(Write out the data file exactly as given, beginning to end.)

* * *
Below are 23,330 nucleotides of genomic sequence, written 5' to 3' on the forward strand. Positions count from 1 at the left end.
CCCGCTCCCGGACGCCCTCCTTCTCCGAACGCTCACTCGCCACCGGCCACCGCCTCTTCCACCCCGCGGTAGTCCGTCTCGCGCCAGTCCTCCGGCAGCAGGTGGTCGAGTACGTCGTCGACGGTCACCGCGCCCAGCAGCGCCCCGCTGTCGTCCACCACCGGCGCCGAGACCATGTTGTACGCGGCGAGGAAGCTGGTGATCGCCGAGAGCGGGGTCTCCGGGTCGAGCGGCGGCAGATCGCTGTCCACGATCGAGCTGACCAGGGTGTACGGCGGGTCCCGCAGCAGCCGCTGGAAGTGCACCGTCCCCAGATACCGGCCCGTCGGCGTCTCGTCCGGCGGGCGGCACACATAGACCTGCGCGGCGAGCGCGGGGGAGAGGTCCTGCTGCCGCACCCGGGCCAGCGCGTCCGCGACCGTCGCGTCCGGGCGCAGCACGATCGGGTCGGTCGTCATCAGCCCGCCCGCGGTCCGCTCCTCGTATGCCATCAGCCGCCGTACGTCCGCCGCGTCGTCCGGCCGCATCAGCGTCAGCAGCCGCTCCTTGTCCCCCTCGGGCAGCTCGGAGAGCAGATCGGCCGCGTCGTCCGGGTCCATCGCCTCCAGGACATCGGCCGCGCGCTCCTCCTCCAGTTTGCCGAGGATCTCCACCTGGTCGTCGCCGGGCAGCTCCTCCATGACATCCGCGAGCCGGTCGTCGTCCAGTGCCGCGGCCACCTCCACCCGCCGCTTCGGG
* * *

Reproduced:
Below are 23,330 nucleotides of genomic sequence, written 5' to 3' on the forward strand. Positions count from 1 at the left end.
CCCGCTCCCGGACGCCCTCCTTCTCCGAACGCTCACTCGCCACCGGCCACCGCCTCTTCCACCCCGCGGTAGTCCGTCTCGCGCCAGTCCTCCGGCAGCAGGTGGTCGAGTACGTCGTCGACGGTCACCGCGCCCAGCAGCGCCCCGCTGTCGTCCACCACCGGCGCCGAGACCATGTTGTACGCGGCGAGGAAGCTGGTGATCGCCGAGAGCGGGGTCTCCGGGTCGAGCGGCGGCAGATCGCTGTCCACGATCGAGCTGACCAGGGTGTACGGCGGGTCCCGCAGCAGCCGCTGGAAGTGCACCGTCCCCAGATACCGGCCCGTCGGCGTCTCGTCCGGCGGGCGGCACACATAGACCTGCGCGGCGAGCGCGGGGGAGAGGTCCTGCTGCCGCACCCGGGCCAGCGCGTCCGCGACCGTCGCGTCCGGGCGCAGCACGATCGGGTCGGTCGTCATCAGCCCGCCCGCGGTCCGCTCCTCGTATGCCATCAGCCGCCGTACGTCCGCCGCGTCGTCCGGCCGCATCAGCGTCAGCAGCCGCTCCTTGTCCCCCTCGGGCAGCTCGGAGAGCAGATCGGCCGCGTCGTCCGGGTCCATCGCCTCCAGGACATCGGCCGCGCGCTCCTCCTCCAGTTTGCCGAGGATCTCCACCTGGTCGTCGCCGGGCAGCTCCTCCATGACATCCGCGAGCCGGTCGTCGTCCAGTGCCGCGGCCACCTCCACCCGCCGCTTCGGG